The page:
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Objectivists board room

Discussion in 'Sound Science' started by joe bloggs, May 28, 2015.
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  1. skwoodwiva
    I see it much mooore youR way now.
    My Birthday too
    Lets all be friendly
    Like my avitar?
    Last edited: Mar 31, 2018
  2. cel4145

    I think there are some people who have trained themselves to be more sensitive to sibilance, to always notice it. Definitely doesn't make them happy.
  3. bigshot
    I didn't have to train myself to be irritated by sibilance!
  4. Glmoneydawg
    Me neither. ....but i try not to dwell on it(anymore) if the music is worth it
    Last edited: Mar 31, 2018
  5. U-3C
    Well, when you always intentionally listen for it while thinking it is negative, you'll notice it more. Just like how people who claim that they need to smoothen their DACs and cables with burn in will slowly amplify the difference between them and point them out with confidence. Until they stop listening for it. Like when they realise you didn't actually hook the switch to anything. It was the same cables connected to the same dac positioned in the same direction relative to the Earth's magnetic field. :p
    cel4145 likes this.
  6. bigshot
    It always bothers me. Big imbalances bother me too. Maybe this is what ear training is- intolerance of out of calibration sound.
  7. Argyris Contributor
    I've learned to just not concentrate on minutiae. It's rarely enjoyable, and more often than not it just unearths an irritating flaw or odd element of the mix that I'd never noticed before but now have difficulty ignoring.

    I recall being mildly distressed once when I unwittingly discovered an until-then unnoticed harmony passage in my favorite piece of music, the In Paradisum from Faure's Requiem. It's a simple line right at the beginning played by the organ. It obviously adds something to the overall composition, but it was never intended to be zeroed in on. I even went so far as to consult the score and some additional recordings to make sure it was really supposed to be there, and sure enough, it is.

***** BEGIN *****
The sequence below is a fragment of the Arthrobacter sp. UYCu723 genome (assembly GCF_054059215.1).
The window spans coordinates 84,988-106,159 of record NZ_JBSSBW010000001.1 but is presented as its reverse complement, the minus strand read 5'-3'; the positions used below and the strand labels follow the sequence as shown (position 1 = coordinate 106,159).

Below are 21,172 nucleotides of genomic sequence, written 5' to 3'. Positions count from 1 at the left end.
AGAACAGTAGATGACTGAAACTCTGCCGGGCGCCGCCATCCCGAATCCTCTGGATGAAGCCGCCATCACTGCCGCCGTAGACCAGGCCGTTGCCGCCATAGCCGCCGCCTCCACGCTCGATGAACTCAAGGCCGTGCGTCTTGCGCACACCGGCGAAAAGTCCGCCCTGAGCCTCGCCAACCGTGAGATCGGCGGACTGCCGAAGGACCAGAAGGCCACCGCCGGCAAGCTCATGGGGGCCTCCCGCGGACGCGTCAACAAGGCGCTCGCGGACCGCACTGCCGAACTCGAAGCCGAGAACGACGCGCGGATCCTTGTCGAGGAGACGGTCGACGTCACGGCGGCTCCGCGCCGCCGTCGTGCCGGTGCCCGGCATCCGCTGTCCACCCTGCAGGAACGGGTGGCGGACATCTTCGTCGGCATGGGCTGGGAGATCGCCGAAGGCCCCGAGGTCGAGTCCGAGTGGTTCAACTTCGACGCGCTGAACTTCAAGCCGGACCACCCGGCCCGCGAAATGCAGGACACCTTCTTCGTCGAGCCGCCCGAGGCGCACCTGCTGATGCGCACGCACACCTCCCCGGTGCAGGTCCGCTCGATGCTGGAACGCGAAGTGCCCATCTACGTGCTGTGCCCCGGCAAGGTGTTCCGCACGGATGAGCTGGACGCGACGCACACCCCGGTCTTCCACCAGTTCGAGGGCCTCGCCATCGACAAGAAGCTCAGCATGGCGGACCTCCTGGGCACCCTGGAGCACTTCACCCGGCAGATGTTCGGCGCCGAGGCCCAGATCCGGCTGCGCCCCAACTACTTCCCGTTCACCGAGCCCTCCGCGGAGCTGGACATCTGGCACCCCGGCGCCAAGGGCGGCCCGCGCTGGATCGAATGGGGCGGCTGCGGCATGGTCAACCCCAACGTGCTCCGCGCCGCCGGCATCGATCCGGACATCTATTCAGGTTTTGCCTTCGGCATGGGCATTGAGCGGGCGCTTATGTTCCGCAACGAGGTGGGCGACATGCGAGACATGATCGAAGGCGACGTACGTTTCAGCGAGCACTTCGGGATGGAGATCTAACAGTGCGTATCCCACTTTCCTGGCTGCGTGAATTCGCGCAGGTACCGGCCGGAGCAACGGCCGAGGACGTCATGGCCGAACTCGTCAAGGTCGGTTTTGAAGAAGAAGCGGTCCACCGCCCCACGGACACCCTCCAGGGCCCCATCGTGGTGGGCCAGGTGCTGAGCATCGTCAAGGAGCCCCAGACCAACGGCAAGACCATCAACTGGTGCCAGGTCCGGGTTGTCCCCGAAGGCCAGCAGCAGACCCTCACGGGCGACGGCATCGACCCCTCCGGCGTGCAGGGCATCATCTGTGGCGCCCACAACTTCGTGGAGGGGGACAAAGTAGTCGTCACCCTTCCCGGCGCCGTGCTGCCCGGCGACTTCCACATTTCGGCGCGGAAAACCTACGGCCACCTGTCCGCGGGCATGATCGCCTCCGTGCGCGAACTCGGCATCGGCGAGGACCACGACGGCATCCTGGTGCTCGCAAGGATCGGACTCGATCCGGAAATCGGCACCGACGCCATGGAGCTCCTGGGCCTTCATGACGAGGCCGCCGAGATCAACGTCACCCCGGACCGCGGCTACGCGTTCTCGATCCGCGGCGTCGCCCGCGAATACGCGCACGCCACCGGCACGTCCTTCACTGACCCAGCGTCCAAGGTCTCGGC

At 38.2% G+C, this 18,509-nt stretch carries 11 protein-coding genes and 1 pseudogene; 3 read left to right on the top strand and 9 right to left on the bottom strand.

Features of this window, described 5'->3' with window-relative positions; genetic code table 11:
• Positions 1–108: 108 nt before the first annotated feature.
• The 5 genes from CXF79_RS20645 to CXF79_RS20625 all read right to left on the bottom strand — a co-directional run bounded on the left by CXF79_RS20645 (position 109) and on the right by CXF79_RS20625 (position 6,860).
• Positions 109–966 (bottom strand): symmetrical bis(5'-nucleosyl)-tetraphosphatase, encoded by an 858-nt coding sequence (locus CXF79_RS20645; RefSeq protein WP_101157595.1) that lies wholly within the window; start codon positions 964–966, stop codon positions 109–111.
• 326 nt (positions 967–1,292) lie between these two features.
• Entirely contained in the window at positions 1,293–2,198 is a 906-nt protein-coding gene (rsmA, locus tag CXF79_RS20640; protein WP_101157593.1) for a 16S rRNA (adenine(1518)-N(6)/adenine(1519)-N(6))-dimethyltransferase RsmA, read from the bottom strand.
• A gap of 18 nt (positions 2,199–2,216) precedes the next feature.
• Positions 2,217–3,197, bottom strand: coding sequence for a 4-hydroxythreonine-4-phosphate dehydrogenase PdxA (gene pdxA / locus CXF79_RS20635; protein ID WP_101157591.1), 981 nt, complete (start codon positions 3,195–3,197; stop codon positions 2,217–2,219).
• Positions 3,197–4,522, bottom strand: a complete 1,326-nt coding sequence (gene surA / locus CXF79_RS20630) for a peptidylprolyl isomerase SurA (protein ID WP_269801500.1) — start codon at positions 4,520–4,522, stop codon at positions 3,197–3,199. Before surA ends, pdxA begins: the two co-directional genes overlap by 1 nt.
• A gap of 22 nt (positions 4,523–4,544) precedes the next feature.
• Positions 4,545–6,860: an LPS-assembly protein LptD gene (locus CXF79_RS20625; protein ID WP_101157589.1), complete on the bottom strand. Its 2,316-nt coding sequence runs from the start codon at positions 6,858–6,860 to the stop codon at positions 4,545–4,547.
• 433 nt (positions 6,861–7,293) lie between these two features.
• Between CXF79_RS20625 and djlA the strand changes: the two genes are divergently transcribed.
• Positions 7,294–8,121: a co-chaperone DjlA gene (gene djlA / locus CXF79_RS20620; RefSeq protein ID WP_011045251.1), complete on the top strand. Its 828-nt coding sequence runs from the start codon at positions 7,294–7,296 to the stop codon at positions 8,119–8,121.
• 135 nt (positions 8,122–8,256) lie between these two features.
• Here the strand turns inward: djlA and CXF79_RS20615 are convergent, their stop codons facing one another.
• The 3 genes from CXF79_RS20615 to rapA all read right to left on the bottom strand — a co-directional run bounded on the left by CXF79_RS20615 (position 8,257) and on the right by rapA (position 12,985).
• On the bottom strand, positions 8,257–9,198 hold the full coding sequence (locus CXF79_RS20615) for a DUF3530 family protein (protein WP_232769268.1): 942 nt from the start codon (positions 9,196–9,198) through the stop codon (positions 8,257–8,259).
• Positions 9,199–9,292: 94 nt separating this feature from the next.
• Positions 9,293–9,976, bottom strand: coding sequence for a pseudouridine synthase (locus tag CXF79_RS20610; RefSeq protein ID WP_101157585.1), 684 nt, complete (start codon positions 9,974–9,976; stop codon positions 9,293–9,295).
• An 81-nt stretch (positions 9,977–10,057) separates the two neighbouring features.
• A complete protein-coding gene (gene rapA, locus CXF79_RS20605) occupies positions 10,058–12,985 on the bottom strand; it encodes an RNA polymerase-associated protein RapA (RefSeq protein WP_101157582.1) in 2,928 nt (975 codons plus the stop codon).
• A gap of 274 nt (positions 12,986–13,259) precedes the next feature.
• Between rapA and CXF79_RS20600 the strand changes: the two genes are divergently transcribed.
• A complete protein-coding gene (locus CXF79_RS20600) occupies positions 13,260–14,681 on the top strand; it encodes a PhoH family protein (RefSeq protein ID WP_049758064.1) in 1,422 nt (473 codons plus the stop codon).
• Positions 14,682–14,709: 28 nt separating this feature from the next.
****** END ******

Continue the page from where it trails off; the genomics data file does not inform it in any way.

I've come to terms with that line and it doesn't bother me anymore, but the experience taught me that some things are meant to stay in the background. I've also learned to tune out the various traffic noise, humming amplifiers and creaking chairs I foolishly delighted over finding when I first got into headphones, and when I'm forced to listen to a low-bitrate MP3, I don't look for artifacts. I know I could find them without much effort, and that's exactly the problem. When it comes to the low level stuff, as purely a music listener and not a mastering engineer, I've learned that ignorance is bliss.
    cel4145 and rule42 like this.
  8. castleofargh Contributor
    background hiss is my nemesis. anytime I move from something with audible hiss to something without, I feel like I've made a bigger jump into HIFI than anybody can do with 32bit music and anti time smearing whatever.
    I care for frequency response a lot too, but I'm way more tolerant. it's one of those things being very significant, but not necessarily worst for me when different. sometime different is just different. oh and give me something with sound from 60hz to 9khz and I'll have about as much fun as with a really wide frequency response. I'd rather have a better extended FR, but it doesn't mess me up like background hiss will.
    THD doesn't seem to matter to me unless crazy high(well above 1%). again, different, but not always worst IMO. some driver ringing in the upper midrange drove me crazy a few times, even more so that I usually didn't know why I was going crazy. I would just feel wrong, fatigue faster, ultimately my answer has always been to get rid of such a headphone/IEM, pinpointing the cause of my dislike isn't necessary when I can just get rid of the annoying gear.
    and that's about it for my hifi world. the rest is about not getting headphone stereo on on binaural albums. but I'm not knowledgeable enough to get all I need like I want, so I keep waiting for the Realiser A16 to take me into the 21th century(or 22th if it keeps being delayed so much).
    Last edited: Apr 8, 2018
    U-3C likes this.
  9. 71 dB
    Since old recordings tend to have background hiss while modern recordings do not, I prefer modern recordings (that's 1980's or after). I'd say about 95 % of my CD collection is hiss free.

    However, as you all know, my nemesis is excessive stereo separation with headphones and only about 2 % of my CD collection is free of that. Fortunately crossfeed saves the day. :)

    Talking about the importance of 24 bit consumer audio and avoidance of reconstruction filter time smearing is silly.
    sonitus mirus likes this.
  10. sonitus mirus
    I use an older HeadRoom Micro Amp with 3 gain settings and a crossfeed toggle for the majority of my headphone use. All of my headphones are closed, because I only use headphones for isolation and to listen privately to minimize any disturbance of people around me.